|COOKIES: By using this website you agree that we can place Google Analytics Cookies on your device for performance monitoring.|
The mathematics of collective synchronization
If you have a question about this talk, please contact faculty.
Every night along the tidal rivers of Malaysia, thousands of male fireflies congregate in the mangrove trees and flash on and off in silent, hypnotic unison. This display extends for miles along the river and occurs spontaneously; it does not require any leader or cue from the environment. Similar feats of synchronization occur throughout the natural world, whenever large groups of self-sustained oscillators interact. This lecture will provide an introduction to the Kuramoto model, the simplest mathematical model of collective synchronization. Its analysis has fascinated theorists for the past 35 years, and involves a beautiful interplay of ideas from nonlinear dynamics, statistical physics, and fluid mechanics. Classic results, recent breakthroughs, and open problems will be discussed, and a video of synchronous fireflies will be shown.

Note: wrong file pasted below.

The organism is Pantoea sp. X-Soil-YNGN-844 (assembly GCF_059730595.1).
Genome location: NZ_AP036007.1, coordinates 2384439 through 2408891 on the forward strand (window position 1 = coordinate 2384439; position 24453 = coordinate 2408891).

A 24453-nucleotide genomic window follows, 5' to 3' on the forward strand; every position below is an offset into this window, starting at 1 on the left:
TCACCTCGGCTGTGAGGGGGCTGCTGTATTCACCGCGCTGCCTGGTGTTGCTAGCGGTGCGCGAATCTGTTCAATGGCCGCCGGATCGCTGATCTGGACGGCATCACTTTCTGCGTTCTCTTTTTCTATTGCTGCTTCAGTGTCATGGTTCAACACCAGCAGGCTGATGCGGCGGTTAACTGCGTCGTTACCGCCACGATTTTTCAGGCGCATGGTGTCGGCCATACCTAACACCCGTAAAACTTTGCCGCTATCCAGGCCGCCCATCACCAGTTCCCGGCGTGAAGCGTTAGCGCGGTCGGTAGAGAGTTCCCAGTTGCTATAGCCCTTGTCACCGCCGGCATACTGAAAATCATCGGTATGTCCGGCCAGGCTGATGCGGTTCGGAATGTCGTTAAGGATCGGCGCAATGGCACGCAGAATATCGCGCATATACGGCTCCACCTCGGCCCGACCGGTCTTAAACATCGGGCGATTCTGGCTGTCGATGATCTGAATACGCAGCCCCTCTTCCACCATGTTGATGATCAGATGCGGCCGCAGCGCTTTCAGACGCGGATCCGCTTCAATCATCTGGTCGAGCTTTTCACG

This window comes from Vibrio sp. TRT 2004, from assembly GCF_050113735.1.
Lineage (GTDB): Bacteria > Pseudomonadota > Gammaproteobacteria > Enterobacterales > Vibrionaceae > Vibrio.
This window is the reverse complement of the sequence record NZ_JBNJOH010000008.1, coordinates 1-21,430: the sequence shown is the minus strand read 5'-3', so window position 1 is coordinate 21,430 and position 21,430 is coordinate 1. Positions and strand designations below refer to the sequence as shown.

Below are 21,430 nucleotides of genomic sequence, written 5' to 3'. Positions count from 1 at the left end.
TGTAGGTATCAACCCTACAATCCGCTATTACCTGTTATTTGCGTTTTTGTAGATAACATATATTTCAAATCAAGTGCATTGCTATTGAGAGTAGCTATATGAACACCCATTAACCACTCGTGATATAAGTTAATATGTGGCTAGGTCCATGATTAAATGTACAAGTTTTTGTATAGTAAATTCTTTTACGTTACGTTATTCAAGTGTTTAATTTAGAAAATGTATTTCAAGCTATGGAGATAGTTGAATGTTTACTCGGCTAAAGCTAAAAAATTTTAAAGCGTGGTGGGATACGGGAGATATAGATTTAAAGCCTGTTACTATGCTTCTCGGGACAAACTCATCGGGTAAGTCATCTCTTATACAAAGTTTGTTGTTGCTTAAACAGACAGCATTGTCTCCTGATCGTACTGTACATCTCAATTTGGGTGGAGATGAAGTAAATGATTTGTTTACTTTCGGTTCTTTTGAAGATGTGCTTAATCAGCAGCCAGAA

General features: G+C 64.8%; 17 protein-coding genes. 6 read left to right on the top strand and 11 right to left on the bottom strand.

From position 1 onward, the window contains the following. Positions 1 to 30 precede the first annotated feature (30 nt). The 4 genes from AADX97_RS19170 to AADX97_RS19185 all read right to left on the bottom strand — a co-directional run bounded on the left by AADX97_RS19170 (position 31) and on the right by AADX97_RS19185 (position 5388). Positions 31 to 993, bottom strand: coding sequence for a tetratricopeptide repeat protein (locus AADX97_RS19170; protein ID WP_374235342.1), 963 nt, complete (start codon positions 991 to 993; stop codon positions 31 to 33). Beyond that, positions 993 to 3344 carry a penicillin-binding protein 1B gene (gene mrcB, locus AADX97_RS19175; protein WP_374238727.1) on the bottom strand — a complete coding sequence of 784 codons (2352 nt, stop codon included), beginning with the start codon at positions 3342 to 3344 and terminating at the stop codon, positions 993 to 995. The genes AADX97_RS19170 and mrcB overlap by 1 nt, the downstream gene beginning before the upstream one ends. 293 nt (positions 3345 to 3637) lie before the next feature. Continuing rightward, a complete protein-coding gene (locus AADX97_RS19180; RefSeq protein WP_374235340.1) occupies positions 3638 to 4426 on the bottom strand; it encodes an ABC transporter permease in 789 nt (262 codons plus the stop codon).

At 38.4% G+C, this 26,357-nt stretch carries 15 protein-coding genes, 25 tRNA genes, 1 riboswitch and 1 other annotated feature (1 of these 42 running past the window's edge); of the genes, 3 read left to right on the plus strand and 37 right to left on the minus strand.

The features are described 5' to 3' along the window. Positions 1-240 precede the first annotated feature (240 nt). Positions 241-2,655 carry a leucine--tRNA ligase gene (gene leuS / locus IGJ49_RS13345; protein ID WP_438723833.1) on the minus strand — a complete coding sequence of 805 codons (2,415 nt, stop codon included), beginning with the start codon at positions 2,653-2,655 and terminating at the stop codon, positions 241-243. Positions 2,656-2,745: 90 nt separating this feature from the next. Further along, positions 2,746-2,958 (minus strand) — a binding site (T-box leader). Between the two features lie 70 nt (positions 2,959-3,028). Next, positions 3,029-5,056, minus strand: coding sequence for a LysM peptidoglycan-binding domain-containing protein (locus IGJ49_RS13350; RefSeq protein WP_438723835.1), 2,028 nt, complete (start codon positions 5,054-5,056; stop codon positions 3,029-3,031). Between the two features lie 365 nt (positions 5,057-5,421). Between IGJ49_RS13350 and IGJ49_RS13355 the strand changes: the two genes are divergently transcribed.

All interested are invited to attend.
This talk is part of the Rouse Ball Lectures series.
This talk is included in these lists:
Note that ex-directory lists are not shown.
Other listsArt and Education Graduate Conference Chemistry Departmental Colloquia Engineering Without Borders Cambridge
Other talksOf Knots and Blocks: Dwelling in Smooth Space Fluid-Solid interaction with flow: Do sound absorbers in aircraft engines generate turbulence? A Positive Mind: Getting The Best Out Of Yourself How to Blog as an Academic, and Why You Should @ is for Activism and Beyond Ripping up the Rule Book in Formula One